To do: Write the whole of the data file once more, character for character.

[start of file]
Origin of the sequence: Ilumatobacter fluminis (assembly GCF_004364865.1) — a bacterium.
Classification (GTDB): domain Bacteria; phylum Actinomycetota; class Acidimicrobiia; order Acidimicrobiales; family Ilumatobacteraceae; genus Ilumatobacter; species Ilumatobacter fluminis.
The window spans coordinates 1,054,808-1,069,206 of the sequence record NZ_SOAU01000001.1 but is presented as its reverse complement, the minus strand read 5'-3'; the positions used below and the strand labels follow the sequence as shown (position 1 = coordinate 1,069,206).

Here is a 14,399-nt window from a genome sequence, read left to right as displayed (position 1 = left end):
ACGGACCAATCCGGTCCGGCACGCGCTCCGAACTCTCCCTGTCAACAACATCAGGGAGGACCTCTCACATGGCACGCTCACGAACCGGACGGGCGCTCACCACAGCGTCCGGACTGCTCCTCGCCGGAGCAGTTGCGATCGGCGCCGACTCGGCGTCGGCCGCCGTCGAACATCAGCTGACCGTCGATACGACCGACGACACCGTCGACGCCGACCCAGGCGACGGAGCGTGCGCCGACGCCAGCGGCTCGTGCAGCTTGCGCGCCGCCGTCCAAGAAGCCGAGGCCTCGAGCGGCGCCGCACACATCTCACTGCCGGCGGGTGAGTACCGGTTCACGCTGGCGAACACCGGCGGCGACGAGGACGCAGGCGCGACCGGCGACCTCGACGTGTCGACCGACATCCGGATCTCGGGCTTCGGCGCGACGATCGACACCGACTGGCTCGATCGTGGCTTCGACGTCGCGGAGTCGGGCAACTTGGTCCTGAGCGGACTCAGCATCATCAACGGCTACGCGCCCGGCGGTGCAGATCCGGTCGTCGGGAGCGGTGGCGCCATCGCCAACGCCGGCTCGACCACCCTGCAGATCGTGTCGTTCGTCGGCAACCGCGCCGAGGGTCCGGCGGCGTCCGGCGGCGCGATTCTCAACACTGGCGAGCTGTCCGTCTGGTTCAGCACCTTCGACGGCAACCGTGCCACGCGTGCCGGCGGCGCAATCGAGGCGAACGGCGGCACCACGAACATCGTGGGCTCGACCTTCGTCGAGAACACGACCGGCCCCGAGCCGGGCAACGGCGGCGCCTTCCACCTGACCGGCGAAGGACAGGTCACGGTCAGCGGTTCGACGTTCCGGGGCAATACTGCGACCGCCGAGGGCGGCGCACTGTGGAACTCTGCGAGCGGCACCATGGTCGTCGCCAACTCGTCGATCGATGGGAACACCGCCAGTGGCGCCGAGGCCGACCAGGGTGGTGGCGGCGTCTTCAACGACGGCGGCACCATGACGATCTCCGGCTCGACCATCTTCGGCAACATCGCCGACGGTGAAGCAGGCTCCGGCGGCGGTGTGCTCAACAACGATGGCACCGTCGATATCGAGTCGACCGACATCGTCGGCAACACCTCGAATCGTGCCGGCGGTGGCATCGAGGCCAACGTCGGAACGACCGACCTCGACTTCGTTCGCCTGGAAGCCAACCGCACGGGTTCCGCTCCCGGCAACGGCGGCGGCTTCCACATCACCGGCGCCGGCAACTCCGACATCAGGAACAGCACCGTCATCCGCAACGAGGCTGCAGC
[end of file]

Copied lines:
Origin of the sequence: Ilumatobacter fluminis (assembly GCF_004364865.1) — a bacterium.
Classification (GTDB): domain Bacteria; phylum Actinomycetota; class Acidimicrobiia; order Acidimicrobiales; family Ilumatobacteraceae; genus Ilumatobacter; species Ilumatobacter fluminis.
The window spans coordinates 1,054,808-1,069,206 of the sequence record NZ_SOAU01000001.1 but is presented as its reverse complement, the minus strand read 5'-3'; the positions used below and the strand labels follow the sequence as shown (position 1 = coordinate 1,069,206).

Here is a 14,399-nt window from a genome sequence, read left to right as displayed (position 1 = left end):
ACGGACCAATCCGGTCCGGCACGCGCTCCGAACTCTCCCTGTCAACAACATCAGGGAGGACCTCTCACATGGCACGCTCACGAACCGGACGGGCGCTCACCACAGCGTCCGGACTGCTCCTCGCCGGAGCAGTTGCGATCGGCGCCGACTCGGCGTCGGCCGCCGTCGAACATCAGCTGACCGTCGATACGACCGACGACACCGTCGACGCCGACCCAGGCGACGGAGCGTGCGCCGACGCCAGCGGCTCGTGCAGCTTGCGCGCCGCCGTCCAAGAAGCCGAGGCCTCGAGCGGCGCCGCACACATCTCACTGCCGGCGGGTGAGTACCGGTTCACGCTGGCGAACACCGGCGGCGACGAGGACGCAGGCGCGACCGGCGACCTCGACGTGTCGACCGACATCCGGATCTCGGGCTTCGGCGCGACGATCGACACCGACTGGCTCGATCGTGGCTTCGACGTCGCGGAGTCGGGCAACTTGGTCCTGAGCGGACTCAGCATCATCAACGGCTACGCGCCCGGCGGTGCAGATCCGGTCGTCGGGAGCGGTGGCGCCATCGCCAACGCCGGCTCGACCACCCTGCAGATCGTGTCGTTCGTCGGCAACCGCGCCGAGGGTCCGGCGGCGTCCGGCGGCGCGATTCTCAACACTGGCGAGCTGTCCGTCTGGTTCAGCACCTTCGACGGCAACCGTGCCACGCGTGCCGGCGGCGCAATCGAGGCGAACGGCGGCACCACGAACATCGTGGGCTCGACCTTCGTCGAGAACACGACCGGCCCCGAGCCGGGCAACGGCGGCGCCTTCCACCTGACCGGCGAAGGACAGGTCACGGTCAGCGGTTCGACGTTCCGGGGCAATACTGCGACCGCCGAGGGCGGCGCACTGTGGAACTCTGCGAGCGGCACCATGGTCGTCGCCAACTCGTCGATCGATGGGAACACCGCCAGTGGCGCCGAGGCCGACCAGGGTGGTGGCGGCGTCTTCAACGACGGCGGCACCATGACGATCTCCGGCTCGACCATCTTCGGCAACATCGCCGACGGTGAAGCAGGCTCCGGCGGCGGTGTGCTCAACAACGATGGCACCGTCGATATCGAGTCGACCGACATCGTCGGCAACACCTCGAATCGTGCCGGCGGTGGCATCGAGGCCAACGTCGGAACGACCGACCTCGACTTCGTTCGCCTGGAAGCCAACCGCACGGGTTCCGCTCCCGGCAACGGCGGCGGCTTCCACATCACCGGCGCCGGCAACTCCGACATCAGGAACAGCACCGTCATCCGCAACGAGGCTGCAGC